Last month I described how John DuRand changed his nonprofit from a sheltered workshop into a social enterprise.
“Starting tomorrow,” he told his senior managers in 1973, “we are no longer a rehab center – we’re a business. Starting tomorrow we no longer have clients or patients – we have employees. And starting tomorrow we are no longer clinicians – we’re business people.”
John believed the best way to enhance the self-respect of the people he employed was to give them more respect -- and that meant establishing conditions typical of a business: Normal work hours, the use of appropriate technologies, market-driven benchmarks, training and development programs, competitive wages, bonus plans, career tracks.
During the next quarter century, until he retired in 1997, John continued to re-invent the world of work for people with disabilities and disadvantages – and especially emphasized the importance of four key principles:
- Operating as a business and generating profits
- Employing a “blended” workforce
- Using non-disabled employees as role models
- Giving employees the opportunity to fail
* * * * *
MONEY COMES FIRST
“I don’t know how the idea ever came about that ‘profit’ is good or bad or that ‘business’ is good or bad,” he would often lament.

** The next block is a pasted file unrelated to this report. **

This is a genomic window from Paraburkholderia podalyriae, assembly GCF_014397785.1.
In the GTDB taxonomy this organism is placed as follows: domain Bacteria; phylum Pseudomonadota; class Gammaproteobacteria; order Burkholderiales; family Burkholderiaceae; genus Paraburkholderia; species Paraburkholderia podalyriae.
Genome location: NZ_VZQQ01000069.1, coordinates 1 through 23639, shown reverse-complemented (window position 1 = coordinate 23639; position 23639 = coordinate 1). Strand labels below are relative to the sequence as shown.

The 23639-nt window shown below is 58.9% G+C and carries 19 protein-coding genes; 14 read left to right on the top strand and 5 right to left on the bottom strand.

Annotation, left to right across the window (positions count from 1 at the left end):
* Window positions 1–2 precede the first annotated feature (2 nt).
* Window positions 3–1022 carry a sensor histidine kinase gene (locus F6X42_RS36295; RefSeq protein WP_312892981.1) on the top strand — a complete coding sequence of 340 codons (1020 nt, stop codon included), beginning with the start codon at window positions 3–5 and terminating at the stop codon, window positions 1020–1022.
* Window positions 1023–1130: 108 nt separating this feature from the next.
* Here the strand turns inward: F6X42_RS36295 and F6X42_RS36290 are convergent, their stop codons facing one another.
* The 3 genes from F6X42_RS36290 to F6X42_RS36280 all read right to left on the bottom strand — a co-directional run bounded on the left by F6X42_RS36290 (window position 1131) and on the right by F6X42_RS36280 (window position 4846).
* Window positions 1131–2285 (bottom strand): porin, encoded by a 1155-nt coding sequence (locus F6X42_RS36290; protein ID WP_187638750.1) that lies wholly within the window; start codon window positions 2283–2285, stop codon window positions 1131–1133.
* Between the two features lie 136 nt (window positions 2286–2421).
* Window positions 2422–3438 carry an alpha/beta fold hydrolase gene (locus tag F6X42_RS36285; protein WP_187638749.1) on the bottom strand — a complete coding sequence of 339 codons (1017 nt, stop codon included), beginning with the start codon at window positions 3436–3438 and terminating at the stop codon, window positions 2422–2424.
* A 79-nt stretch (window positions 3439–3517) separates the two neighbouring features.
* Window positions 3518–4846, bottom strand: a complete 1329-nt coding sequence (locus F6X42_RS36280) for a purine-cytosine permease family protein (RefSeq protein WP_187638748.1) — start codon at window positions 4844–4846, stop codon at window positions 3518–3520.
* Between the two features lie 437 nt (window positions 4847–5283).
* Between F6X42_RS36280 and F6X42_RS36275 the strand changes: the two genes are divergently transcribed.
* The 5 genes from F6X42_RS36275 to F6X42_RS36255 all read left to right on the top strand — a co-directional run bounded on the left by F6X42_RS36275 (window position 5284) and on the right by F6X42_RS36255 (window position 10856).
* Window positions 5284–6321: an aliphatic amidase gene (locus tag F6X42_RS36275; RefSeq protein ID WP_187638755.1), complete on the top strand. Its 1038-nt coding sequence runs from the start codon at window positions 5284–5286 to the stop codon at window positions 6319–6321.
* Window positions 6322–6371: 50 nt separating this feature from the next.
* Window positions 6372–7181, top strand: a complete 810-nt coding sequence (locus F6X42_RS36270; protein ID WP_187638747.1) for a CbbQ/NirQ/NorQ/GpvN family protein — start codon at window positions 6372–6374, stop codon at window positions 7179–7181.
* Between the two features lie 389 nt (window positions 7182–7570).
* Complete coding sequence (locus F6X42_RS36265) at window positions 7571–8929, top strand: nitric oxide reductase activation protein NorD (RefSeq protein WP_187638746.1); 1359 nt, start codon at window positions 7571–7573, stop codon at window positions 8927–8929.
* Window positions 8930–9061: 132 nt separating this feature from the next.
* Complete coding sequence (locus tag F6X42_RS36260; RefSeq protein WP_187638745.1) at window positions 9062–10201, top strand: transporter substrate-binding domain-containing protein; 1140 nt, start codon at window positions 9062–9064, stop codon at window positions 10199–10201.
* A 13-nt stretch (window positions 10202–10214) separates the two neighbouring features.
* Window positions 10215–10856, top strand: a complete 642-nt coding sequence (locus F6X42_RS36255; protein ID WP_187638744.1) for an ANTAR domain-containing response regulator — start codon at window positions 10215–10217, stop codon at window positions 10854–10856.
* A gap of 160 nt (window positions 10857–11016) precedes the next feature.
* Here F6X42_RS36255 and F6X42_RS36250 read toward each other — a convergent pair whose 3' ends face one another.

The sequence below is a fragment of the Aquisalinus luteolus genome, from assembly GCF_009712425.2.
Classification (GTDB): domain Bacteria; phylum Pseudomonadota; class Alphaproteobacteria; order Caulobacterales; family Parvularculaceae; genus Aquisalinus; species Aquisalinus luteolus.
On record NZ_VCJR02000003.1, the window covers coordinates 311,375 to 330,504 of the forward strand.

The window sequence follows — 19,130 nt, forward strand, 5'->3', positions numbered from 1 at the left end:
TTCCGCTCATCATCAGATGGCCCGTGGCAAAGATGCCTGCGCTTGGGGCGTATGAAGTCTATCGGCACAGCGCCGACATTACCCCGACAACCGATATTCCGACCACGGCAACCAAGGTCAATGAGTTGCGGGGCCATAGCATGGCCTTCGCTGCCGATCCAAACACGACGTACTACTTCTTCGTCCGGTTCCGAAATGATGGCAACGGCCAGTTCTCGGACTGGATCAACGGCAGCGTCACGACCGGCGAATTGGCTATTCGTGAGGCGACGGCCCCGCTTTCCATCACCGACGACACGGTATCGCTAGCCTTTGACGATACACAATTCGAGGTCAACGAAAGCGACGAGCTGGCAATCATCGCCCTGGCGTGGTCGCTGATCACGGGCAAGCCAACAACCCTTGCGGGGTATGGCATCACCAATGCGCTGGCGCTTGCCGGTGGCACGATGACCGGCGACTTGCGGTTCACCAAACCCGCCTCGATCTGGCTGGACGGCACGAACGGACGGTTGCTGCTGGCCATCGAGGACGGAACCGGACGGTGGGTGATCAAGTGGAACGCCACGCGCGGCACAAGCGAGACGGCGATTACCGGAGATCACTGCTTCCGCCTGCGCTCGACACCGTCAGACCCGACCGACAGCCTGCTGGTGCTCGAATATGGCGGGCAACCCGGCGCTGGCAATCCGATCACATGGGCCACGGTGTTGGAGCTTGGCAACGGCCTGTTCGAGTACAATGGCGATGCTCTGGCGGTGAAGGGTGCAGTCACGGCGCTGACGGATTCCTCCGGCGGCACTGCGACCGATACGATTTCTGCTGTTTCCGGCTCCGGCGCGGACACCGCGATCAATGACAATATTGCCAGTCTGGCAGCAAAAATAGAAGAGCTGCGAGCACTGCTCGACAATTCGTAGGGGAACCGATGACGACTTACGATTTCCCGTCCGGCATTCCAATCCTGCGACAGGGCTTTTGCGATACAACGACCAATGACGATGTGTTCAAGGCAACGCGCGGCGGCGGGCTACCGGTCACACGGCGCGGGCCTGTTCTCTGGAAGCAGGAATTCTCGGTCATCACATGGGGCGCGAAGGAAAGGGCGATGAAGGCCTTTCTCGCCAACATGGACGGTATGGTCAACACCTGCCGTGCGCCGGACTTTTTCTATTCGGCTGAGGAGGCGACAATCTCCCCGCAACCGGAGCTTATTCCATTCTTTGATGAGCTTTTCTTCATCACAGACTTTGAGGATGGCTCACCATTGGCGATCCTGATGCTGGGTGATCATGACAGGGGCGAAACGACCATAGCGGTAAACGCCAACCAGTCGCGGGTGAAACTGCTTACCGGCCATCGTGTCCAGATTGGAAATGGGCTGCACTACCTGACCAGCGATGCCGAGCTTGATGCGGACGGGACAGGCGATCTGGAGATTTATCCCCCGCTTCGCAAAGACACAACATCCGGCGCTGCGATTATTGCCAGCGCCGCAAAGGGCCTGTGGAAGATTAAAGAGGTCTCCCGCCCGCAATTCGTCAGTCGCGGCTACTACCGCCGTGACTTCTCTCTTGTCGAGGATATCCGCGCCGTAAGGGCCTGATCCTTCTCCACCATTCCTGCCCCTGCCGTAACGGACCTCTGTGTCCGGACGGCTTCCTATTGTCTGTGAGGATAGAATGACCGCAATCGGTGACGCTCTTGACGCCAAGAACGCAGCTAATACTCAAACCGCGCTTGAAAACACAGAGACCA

“’Business’ is just ‘business’ and ‘profit’ is just ‘profit.’ The only evil parts are some of the people who happen to be managing the businesses or using the profits.
“I know I can’t do any of the things I want to do without money,” he’d say. “If I don’t make money, I won’t be here tomorrow to do anything.”
Of course, a lot of people, even today, object to “making money” in the nonprofit world, but John would remind them “they need to read (Peter) Drucker. Profit is what permits you to stay in business.
“Show me a company that is not generating a profit and I will show you one that is going out of business. If you can’t get comfortable with that then you don’t understand business and you need to get out.”
He also “listened, really listened to my employees. I heard them saying they wanted to be successful employees. And I realized they couldn’t be successful employees unless I was a successful employer – and I couldn’t be a successful employer without being a successful business. That’s what it’s all about.”
Critics often claim the nonprofit sector should not become what they call “a shadow private sector” because it will lose track of its social mission. They say the “corporate” way of doing business is fraught with dangers.
“Bullshit. You can use those exact words. Business is business. Business is neither good nor bad. There are some assholes running businesses that do bad things with them, but business is business.
“It comes down to this: What are you going to do with the business? I’m a social entrepreneur. I’m looking for both financial and social dividends. But if I don’t have the money, I won’t have the mission.”
TOO MANY JANITORS
One of John’s most controversial innovations took place when he looked more closely at sheltered workshops.
“They were trying to run businesses where all the employees were disabled or disadvantaged,” he recalled. “I thought, if you tried that with a real business, you’d get killed! If you tried to open a bank and you hired all janitors, the building would be clean as hell, but you’d go down the tubes.